March 16, 2009

Tibet: China Lays ‘Siege’ to Rebgong

Tibet Monks
It has been reported that the whole area of Rebgong is under military siege as large of numbers of Chinese military personnel encircle the region from the surrounding hills.
 
 
 
Below is an article published by: Tibet Custom

An unprecedented large number of Chinese troops have been deployed in Rebgong (Chinese:Tongren) in Malho Tibet Autonomous Prefecture in Qinghai Province, while the authorities put a ban on selling mobile SIM cards in an attempt to restrict flow of information to the outside world, a source told TibetNet citing eye witness accounts.

The Chinese government reinforced massive troops deployment in the days leading up to the 50th anniversary of the Tibetan uprising against the repression by the People's Republic of China.

According to the source, the whole area (Rebgong) is under military siege as large of number of Chinese military personnel encircle the region from the surrounding hills.
The eye witness said such military build-up in the region is far greater than what it was in 1958, a year before the China's invasion of Tibet.

Fearing that the information might leaked to the outside world, officials of the Public Security Bureau barred a group of foreign journalists from visiting Rebgong.

The normal religious activities in Rongpo Monastery have been seriously disrupted, the source added.

Many Tibetan youths are expressing strong resentment over the Chinese government's confrontational tactic of troops deployment without any provocation from Tibetans, the source said.

But they followed the advice of His Holiness the Dalai Lama and exercised utmost patience not to give in to these provocations, the source added.

Contrary to the reality, China's Prime Minister Wen Jiabao said today [14 March 2009] on the side lines of the annual National People's Congress that the situation in Tibet is peaceful and stable.

More than 220 Tibetans have been killed and 1,294 injured in the Chinese government’s ruthless crackdown on Tibetan protesters across Tibet since 10 March last year [2008].

More than 5,600 people are still under arrest or detention and more than 1,000 are reportedly missing.

Intense Repression in Lhasa on 10 March


Strengthening repression on the fiftieth anniversary of the Tibetan national uprising day on 10 March [2009], large number of armed security forces were stationed in the streets, intersections and public places in the capital Lhasa.

On the same day in Karze Tibet Autonomous Prefecture, normal life was thrown out of gear as authorities ordered every single shops and restaurants to remain closed. Restrictions were imposed on private taxis and Tibetans from travelling to Tibetan inhabited areas. Similarly, massive armed forces were also deployed across Tibet, causing great repression and disturbances to the Tibetan people. The situation remains unchanged till date, according to sources.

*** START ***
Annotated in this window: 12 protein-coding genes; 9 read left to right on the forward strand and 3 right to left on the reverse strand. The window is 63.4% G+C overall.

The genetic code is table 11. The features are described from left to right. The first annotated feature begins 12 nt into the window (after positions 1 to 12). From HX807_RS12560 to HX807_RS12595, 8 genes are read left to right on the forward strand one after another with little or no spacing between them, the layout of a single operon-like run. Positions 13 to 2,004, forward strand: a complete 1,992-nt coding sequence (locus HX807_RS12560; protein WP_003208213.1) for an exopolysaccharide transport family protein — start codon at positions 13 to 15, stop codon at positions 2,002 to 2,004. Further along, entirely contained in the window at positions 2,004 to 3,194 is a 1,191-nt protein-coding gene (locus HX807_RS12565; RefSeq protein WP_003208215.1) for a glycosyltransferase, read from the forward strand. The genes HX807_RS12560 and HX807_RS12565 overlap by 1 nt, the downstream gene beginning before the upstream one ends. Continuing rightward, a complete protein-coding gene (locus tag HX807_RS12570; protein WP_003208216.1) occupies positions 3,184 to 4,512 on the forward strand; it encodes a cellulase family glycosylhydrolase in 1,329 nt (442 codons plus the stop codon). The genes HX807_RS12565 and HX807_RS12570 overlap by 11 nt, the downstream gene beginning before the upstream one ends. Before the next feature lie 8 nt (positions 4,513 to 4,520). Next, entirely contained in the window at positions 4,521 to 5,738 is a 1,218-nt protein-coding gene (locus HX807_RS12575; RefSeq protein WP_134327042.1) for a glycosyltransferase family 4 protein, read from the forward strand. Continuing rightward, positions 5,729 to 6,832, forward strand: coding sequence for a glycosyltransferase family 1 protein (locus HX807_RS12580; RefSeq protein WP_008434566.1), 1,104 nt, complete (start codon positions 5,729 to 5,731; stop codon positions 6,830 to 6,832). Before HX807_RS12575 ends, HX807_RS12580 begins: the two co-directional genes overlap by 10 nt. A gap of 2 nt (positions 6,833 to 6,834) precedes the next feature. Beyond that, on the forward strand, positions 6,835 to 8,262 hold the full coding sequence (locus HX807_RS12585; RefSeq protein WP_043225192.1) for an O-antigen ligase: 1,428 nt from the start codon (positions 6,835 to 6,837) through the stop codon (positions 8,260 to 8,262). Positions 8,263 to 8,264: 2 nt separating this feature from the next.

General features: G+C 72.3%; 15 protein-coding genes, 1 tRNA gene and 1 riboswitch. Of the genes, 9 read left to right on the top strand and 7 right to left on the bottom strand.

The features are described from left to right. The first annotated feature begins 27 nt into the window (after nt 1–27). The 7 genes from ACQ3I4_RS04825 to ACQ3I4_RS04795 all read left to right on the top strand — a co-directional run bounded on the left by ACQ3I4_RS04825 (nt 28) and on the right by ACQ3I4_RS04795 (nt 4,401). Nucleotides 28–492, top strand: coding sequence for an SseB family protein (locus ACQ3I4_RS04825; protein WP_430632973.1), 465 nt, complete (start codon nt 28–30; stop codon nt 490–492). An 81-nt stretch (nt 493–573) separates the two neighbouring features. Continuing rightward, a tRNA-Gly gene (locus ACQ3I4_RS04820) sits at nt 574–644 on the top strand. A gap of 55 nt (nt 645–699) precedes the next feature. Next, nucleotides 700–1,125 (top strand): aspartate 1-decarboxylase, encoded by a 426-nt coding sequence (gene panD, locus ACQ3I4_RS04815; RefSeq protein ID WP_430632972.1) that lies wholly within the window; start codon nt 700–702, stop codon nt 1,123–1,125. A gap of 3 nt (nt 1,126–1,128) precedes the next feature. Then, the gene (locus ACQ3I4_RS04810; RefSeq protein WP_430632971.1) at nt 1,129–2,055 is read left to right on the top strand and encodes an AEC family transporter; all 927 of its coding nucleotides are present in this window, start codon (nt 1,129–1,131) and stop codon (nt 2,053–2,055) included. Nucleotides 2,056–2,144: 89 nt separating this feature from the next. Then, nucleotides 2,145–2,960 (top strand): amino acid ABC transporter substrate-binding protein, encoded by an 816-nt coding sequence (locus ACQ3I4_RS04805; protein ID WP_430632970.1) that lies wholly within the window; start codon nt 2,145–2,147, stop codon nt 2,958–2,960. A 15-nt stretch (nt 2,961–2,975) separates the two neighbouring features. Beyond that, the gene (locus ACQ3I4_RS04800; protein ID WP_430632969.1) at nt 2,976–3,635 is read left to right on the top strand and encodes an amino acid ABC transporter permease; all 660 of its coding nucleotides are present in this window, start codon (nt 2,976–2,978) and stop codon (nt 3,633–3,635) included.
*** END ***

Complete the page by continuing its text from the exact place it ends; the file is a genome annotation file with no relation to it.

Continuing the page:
Protests in Lithang, more than 20,000 troops deployed

Protests against the Chinese authorities were also witnessed in Lithang County on 10 March [2009], as the region was locked down under heavy military presence estimated to be more than 20,000.

An unidentified Tibetan monk shouted slogans at around 11 a.m. (local time). When armed security forces tried to apprehend him, commotion ensued as a group of people took on security personnel to rescue the monk. The fate of the monk still remains unknown.

Later in the afternoon, a monk from Bathang, Lobsang Wanchuk, aged 29, raised slogans and was immediately arrested. Both the monks are believed to be from Lithang Monastery, but the sources could not give their details.

The sources said people seldom go out of their home and the whole market area looked deserted since 10 March [2009]. Even if they tried to travel, they have to face great inconvenience from the security forces.

Protests in Kyekundo

On 6 March [2009] in Kyekundo district in eastern Tibet, two young monks shouted slogans and distributed leaflets. The monks managed to escape detention, sources said.

But on 8 March [2009], four other men were detained for collecting the protest papers spread by the two monks. The police have begun searching operation to arrest the two monks.

Attempt to destroy evidence of Chinese authorities' brutality


Tapey, the monk from Kirti monastery in Ngaba, who set himself on fire in protest and later reportedly shot by Chinese security men on 27 February [2009], has been asked to amputate his leg and arm.

The doctors said the amputation will keep his life out of danger. He is currently undergoing treatment at a hospital in Chengdu.

According to sources, the Chinese authorities are attempting to destroy evidence of Chinese authorities' brutality and indiscriminate firing at Tapey.

Earlier, the Chinese state media reported minor burn injuries on Tapey's head and neck. To conceal the brutal shootings by officers of Public Security Bureau, the state media quoted a monk from Kirti monastery, Jangkor, admitting that the shooting incident was fabricated.



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